With plans to retire its last Boeing 747 aircraft by the end of 2020, Qantas is scoping out the potential replacement for its jumbos on transoceanic flights from Sydney to Santiago and Johannesburg.
Traditionally requiring a larger four-engined aircraft like the Boeing 747, Qantas is now in a position to consider smaller jets like the Boeing 787, or its upcoming Project Sunrise planes, to take over these 12-14 hour flights.
Speaking with Executive Traveller on the sidelines of the International Air Transport Association (IATA) Annual General Meeting in Seoul, Qantas Group CEO Alan Joyce confirms that the “ETOPS requirements that these aircraft are certified to will allow us to do both routes.”
ETOPS refers to the restrictions placed on twin-engined aircraft by aviation regulators, which limit how far commercial flights can venture from a safe landing point on the ground: a cap that's particularly relevant on long over-water flights, and which varies from one aircraft type to the next.
That said, Qantas' Boeing 787s come with 128 fewer seats on board compared to the airline's Boeing 747s, which Joyce views as an opportunity to increase the regularity of its Southern Hemisphere flights.
“It’s a smaller aircraft, the Boeing 787, so it allows you to build up the frequency on those routes. At the moment, we don’t have daily flights all the time on these routes… so for us, South Africa and South America isn’t going to be a problem.”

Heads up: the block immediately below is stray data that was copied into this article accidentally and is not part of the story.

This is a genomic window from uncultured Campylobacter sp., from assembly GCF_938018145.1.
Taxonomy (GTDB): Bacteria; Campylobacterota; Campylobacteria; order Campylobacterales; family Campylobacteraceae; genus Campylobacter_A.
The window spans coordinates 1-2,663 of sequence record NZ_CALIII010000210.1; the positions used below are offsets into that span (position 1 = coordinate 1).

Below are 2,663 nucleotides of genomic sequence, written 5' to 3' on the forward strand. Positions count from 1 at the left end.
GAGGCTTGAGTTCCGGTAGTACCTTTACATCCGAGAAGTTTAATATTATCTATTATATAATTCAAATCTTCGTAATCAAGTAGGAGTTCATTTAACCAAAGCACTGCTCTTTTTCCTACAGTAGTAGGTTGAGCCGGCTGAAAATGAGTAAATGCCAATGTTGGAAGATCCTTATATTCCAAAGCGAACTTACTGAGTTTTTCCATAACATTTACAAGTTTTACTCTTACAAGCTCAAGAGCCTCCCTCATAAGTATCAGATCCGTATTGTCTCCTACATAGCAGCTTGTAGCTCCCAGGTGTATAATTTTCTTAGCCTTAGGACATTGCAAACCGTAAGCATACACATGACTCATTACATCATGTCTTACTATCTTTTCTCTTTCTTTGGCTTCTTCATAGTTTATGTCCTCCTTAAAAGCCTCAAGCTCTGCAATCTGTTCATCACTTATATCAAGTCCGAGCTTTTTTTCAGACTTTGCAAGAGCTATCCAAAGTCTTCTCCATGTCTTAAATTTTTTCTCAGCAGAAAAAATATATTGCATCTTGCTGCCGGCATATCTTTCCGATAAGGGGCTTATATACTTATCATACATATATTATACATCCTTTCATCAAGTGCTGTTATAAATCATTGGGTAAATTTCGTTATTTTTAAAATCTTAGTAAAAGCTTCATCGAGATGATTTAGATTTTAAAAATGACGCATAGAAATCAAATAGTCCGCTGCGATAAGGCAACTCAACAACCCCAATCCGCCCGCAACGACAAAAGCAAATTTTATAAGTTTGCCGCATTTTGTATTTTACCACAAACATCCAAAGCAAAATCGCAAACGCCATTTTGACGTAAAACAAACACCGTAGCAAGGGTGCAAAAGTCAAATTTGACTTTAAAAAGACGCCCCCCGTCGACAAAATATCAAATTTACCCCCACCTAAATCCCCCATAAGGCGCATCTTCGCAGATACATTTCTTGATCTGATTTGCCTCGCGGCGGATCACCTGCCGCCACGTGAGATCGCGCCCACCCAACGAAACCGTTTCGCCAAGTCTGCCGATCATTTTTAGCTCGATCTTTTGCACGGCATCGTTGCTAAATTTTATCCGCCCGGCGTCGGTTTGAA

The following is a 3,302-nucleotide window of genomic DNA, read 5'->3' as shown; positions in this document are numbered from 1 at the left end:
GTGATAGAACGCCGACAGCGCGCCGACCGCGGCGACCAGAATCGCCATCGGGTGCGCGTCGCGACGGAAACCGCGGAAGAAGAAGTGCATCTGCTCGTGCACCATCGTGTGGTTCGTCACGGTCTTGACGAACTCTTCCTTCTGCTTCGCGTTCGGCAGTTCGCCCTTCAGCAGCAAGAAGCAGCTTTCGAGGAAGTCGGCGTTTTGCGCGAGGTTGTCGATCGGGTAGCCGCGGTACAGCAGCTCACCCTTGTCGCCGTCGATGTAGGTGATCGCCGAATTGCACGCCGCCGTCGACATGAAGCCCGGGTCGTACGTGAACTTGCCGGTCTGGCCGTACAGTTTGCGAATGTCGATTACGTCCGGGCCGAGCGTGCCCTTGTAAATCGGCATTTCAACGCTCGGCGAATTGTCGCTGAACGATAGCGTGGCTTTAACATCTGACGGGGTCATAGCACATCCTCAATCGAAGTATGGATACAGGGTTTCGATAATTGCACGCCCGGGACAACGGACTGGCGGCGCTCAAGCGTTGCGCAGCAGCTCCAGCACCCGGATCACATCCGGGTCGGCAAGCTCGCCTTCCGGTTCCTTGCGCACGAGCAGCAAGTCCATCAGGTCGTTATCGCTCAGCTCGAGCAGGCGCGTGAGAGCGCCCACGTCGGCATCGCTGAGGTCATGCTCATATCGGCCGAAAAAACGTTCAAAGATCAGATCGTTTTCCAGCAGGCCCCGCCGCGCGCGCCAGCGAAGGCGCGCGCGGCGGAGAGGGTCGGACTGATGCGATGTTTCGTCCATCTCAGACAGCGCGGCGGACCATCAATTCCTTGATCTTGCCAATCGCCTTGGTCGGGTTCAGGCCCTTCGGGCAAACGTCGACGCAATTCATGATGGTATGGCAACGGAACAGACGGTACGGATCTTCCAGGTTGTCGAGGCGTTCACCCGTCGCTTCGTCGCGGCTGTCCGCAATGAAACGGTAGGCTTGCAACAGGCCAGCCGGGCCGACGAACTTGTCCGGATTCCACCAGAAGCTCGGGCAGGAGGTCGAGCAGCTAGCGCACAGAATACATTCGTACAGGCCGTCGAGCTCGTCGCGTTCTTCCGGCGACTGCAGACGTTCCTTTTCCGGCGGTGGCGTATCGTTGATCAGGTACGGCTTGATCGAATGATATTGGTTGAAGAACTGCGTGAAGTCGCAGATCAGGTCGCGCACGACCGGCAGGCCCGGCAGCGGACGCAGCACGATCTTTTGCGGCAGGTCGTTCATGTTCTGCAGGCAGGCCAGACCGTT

South Africa and South America are both potential destinations for the globe-striding Project Sunrise jets, although they haven't received the fanfare of promised non-stop flights to London or New York.
Qantas expects to place a multibillion-dollar order for its Project Sunrise fleet before the year is out, with Airbus and Boeing each due to submit a "best and final offer" for ultra-long range versions of their respective A350 and 777X jets.
The Project Sunrise aircraft will feature four cabins with all-new first class, business class, premium economy and economy seating plus a space dedicated to "exercise, health and wellbeing", and take wing in 2022-2023.
Qantas will also take delivery of six new Boeing 787 jets from late this year through to the end of 2020, boosting the size of the Dreamliner fleet to 14 and enabling retirement of the Boeing 747s, although some jumbo jet routes such as Sydney-Tokyo may be taken over by an Airbus A380.
Chris Chamberlin attended the IATA AGM in Seoul as a guest of IATA.